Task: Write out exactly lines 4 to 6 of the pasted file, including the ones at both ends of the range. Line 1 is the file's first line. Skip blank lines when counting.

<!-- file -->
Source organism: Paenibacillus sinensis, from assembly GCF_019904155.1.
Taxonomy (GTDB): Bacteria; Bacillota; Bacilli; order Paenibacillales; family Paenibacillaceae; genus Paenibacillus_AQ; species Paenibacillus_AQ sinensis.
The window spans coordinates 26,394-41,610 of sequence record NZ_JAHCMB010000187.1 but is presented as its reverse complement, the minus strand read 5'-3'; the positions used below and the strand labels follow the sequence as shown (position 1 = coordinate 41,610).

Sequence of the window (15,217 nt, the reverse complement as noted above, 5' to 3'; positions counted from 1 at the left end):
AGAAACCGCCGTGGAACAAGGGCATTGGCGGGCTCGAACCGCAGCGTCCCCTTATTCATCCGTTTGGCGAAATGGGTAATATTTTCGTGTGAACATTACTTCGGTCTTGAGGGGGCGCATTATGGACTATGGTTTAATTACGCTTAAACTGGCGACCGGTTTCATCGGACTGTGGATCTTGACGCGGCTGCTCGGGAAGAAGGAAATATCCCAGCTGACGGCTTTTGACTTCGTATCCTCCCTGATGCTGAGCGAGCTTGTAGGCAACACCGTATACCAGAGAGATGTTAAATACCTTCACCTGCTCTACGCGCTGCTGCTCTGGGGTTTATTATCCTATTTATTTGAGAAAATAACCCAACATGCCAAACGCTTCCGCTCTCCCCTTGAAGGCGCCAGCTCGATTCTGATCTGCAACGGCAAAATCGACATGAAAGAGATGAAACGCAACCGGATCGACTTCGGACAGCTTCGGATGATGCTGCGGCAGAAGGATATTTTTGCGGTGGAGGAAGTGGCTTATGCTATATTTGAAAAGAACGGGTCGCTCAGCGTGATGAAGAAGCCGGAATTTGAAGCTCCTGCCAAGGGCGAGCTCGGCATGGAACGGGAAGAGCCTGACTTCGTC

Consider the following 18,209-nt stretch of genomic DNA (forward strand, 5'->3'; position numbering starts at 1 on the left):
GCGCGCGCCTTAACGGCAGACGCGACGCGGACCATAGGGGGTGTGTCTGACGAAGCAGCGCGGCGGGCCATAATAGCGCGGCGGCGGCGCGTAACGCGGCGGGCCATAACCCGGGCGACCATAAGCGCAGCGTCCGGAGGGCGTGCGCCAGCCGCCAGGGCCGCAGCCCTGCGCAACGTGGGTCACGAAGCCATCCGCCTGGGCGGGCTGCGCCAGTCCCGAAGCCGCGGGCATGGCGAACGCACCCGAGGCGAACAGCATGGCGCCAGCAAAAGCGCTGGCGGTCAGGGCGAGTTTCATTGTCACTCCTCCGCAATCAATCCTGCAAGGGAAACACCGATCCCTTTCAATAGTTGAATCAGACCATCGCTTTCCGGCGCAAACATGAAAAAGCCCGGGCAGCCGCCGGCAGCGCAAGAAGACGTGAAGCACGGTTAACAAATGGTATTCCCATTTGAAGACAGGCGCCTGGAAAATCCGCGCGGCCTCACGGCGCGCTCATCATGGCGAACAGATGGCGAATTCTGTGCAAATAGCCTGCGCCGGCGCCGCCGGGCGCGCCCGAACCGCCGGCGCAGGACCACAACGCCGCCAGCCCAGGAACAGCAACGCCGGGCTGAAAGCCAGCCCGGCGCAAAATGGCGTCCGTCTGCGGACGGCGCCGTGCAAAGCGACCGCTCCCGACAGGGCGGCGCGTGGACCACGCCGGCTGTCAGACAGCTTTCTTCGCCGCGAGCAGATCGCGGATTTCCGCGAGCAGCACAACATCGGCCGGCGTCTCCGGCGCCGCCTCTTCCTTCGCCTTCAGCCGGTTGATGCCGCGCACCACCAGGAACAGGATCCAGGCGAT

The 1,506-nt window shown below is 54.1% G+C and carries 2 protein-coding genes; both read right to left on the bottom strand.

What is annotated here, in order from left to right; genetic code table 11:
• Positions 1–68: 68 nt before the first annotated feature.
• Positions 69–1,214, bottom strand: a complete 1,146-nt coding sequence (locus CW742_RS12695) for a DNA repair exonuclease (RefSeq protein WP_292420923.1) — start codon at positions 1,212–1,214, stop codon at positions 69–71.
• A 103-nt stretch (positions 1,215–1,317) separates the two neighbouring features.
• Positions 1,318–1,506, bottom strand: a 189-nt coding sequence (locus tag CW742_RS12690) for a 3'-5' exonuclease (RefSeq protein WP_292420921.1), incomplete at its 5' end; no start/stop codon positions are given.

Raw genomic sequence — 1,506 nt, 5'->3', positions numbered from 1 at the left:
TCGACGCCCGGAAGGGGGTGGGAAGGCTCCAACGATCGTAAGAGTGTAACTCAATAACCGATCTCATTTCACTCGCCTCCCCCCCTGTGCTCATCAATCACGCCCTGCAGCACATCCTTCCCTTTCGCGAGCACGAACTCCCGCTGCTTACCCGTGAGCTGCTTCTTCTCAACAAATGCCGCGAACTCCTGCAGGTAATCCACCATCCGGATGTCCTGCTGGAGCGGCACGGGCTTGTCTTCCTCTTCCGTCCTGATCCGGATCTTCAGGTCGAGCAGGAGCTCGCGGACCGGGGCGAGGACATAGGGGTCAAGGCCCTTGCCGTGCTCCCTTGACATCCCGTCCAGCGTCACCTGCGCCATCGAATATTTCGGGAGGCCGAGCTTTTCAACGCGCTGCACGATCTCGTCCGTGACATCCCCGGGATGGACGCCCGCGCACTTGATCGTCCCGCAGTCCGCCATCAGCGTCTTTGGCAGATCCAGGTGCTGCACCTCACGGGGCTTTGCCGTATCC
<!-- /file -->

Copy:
Sequence of the window (15,217 nt, the reverse complement as noted above, 5' to 3'; positions counted from 1 at the left end):
AGAAACCGCCGTGGAACAAGGGCATTGGCGGGCTCGAACCGCAGCGTCCCCTTATTCATCCGTTTGGCGAAATGGGTAATATTTTCGTGTGAACATTACTTCGGTCTTGAGGGGGCGCATTATGGACTATGGTTTAATTACGCTTAAACTGGCGACCGGTTTCATCGGACTGTGGATCTTGACGCGGCTGCTCGGGAAGAAGGAAATATCCCAGCTGACGGCTTTTGACTTCGTATCCTCCCTGATGCTGAGCGAGCTTGTAGGCAACACCGTATACCAGAGAGATGTTAAATACCTTCACCTGCTCTACGCGCTGCTGCTCTGGGGTTTATTATCCTATTTATTTGAGAAAATAACCCAACATGCCAAACGCTTCCGCTCTCCCCTTGAAGGCGCCAGCTCGATTCTGATCTGCAACGGCAAAATCGACATGAAAGAGATGAAACGCAACCGGATCGACTTCGGACAGCTTCGGATGATGCTGCGGCAGAAGGATATTTTTGCGGTGGAGGAAGTGGCTTATGCTATATTTGAAAAGAACGGGTCGCTCAGCGTGATGAAGAAGCCGGAATTTGAAGCTCCTGCCAAGGGCGAGCTCGGCATGGAACGGGAAGAGCCTGACTTCGTC

Consider the following 18,209-nt stretch of genomic DNA (forward strand, 5'->3'; position numbering starts at 1 on the left):